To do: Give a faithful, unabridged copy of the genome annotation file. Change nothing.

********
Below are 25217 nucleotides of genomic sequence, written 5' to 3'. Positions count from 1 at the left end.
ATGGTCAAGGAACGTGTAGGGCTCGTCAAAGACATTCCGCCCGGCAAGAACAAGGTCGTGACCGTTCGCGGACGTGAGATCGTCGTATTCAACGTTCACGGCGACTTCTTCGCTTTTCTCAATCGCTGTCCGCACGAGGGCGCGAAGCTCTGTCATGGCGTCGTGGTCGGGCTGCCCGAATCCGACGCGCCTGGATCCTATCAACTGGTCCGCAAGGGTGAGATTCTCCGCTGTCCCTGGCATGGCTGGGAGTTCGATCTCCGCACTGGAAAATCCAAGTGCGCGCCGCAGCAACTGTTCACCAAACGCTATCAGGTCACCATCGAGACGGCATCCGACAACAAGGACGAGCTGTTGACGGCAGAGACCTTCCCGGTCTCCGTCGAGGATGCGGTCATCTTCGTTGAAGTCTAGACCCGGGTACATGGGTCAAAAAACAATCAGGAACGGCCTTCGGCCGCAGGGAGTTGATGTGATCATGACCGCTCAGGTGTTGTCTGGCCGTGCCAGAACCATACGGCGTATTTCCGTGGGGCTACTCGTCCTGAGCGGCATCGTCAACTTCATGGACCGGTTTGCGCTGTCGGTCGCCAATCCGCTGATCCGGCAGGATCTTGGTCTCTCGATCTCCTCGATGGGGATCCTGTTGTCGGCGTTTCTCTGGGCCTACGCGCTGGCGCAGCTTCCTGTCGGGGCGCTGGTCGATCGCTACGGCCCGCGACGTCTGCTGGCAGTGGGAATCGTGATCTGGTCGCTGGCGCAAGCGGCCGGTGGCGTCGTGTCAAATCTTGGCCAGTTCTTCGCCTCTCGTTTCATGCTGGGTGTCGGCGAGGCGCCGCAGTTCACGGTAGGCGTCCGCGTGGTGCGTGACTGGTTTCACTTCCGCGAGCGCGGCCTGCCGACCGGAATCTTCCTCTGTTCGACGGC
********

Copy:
Below are 25217 nucleotides of genomic sequence, written 5' to 3'. Positions count from 1 at the left end.
ATGGTCAAGGAACGTGTAGGGCTCGTCAAAGACATTCCGCCCGGCAAGAACAAGGTCGTGACCGTTCGCGGACGTGAGATCGTCGTATTCAACGTTCACGGCGACTTCTTCGCTTTTCTCAATCGCTGTCCGCACGAGGGCGCGAAGCTCTGTCATGGCGTCGTGGTCGGGCTGCCCGAATCCGACGCGCCTGGATCCTATCAACTGGTCCGCAAGGGTGAGATTCTCCGCTGTCCCTGGCATGGCTGGGAGTTCGATCTCCGCACTGGAAAATCCAAGTGCGCGCCGCAGCAACTGTTCACCAAACGCTATCAGGTCACCATCGAGACGGCATCCGACAACAAGGACGAGCTGTTGACGGCAGAGACCTTCCCGGTCTCCGTCGAGGATGCGGTCATCTTCGTTGAAGTCTAGACCCGGGTACATGGGTCAAAAAACAATCAGGAACGGCCTTCGGCCGCAGGGAGTTGATGTGATCATGACCGCTCAGGTGTTGTCTGGCCGTGCCAGAACCATACGGCGTATTTCCGTGGGGCTACTCGTCCTGAGCGGCATCGTCAACTTCATGGACCGGTTTGCGCTGTCGGTCGCCAATCCGCTGATCCGGCAGGATCTTGGTCTCTCGATCTCCTCGATGGGGATCCTGTTGTCGGCGTTTCTCTGGGCCTACGCGCTGGCGCAGCTTCCTGTCGGGGCGCTGGTCGATCGCTACGGCCCGCGACGTCTGCTGGCAGTGGGAATCGTGATCTGGTCGCTGGCGCAAGCGGCCGGTGGCGTCGTGTCAAATCTTGGCCAGTTCTTCGCCTCTCGTTTCATGCTGGGTGTCGGCGAGGCGCCGCAGTTCACGGTAGGCGTCCGCGTGGTGCGTGACTGGTTTCACTTCCGCGAGCGCGGCCTGCCGACCGGAATCTTCCTCTGTTCGACGGC